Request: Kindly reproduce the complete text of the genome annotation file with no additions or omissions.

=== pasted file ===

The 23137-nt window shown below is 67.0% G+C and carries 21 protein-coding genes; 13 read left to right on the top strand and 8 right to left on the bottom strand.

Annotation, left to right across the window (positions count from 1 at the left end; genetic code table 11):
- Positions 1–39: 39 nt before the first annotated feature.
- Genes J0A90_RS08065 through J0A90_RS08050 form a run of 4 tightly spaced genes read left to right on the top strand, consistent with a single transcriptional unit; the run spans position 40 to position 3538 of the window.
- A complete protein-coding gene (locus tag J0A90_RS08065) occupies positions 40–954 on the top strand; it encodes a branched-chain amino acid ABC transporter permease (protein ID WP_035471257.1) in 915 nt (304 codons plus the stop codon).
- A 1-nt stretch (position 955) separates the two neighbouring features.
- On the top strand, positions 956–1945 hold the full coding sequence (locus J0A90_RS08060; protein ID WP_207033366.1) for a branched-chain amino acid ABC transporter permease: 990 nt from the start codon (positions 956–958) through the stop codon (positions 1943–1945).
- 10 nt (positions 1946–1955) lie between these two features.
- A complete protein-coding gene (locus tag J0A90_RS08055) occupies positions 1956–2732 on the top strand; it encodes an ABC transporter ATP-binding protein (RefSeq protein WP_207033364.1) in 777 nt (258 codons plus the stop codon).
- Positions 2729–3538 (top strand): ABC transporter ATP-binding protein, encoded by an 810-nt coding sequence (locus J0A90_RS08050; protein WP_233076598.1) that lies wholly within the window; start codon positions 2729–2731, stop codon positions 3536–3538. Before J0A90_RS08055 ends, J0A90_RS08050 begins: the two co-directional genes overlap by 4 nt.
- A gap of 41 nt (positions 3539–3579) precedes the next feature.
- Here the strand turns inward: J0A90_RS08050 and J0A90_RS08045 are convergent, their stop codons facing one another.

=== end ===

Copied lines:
The 23137-nt window shown below is 67.0% G+C and carries 21 protein-coding genes; 13 read left to right on the top strand and 8 right to left on the bottom strand.

Annotation, left to right across the window (positions count from 1 at the left end; genetic code table 11):
- Positions 1–39: 39 nt before the first annotated feature.
- Genes J0A90_RS08065 through J0A90_RS08050 form a run of 4 tightly spaced genes read left to right on the top strand, consistent with a single transcriptional unit; the run spans position 40 to position 3538 of the window.
- A complete protein-coding gene (locus tag J0A90_RS08065) occupies positions 40–954 on the top strand; it encodes a branched-chain amino acid ABC transporter permease (protein ID WP_035471257.1) in 915 nt (304 codons plus the stop codon).
- A 1-nt stretch (position 955) separates the two neighbouring features.
- On the top strand, positions 956–1945 hold the full coding sequence (locus J0A90_RS08060; protein ID WP_207033366.1) for a branched-chain amino acid ABC transporter permease: 990 nt from the start codon (positions 956–958) through the stop codon (positions 1943–1945).
- 10 nt (positions 1946–1955) lie between these two features.
- A complete protein-coding gene (locus tag J0A90_RS08055) occupies positions 1956–2732 on the top strand; it encodes an ABC transporter ATP-binding protein (RefSeq protein WP_207033364.1) in 777 nt (258 codons plus the stop codon).
- Positions 2729–3538 (top strand): ABC transporter ATP-binding protein, encoded by an 810-nt coding sequence (locus J0A90_RS08050; protein WP_233076598.1) that lies wholly within the window; start codon positions 2729–2731, stop codon positions 3536–3538. Before J0A90_RS08055 ends, J0A90_RS08050 begins: the two co-directional genes overlap by 4 nt.
- A gap of 41 nt (positions 3539–3579) precedes the next feature.
- Here the strand turns inward: J0A90_RS08050 and J0A90_RS08045 are convergent, their stop codons facing one another.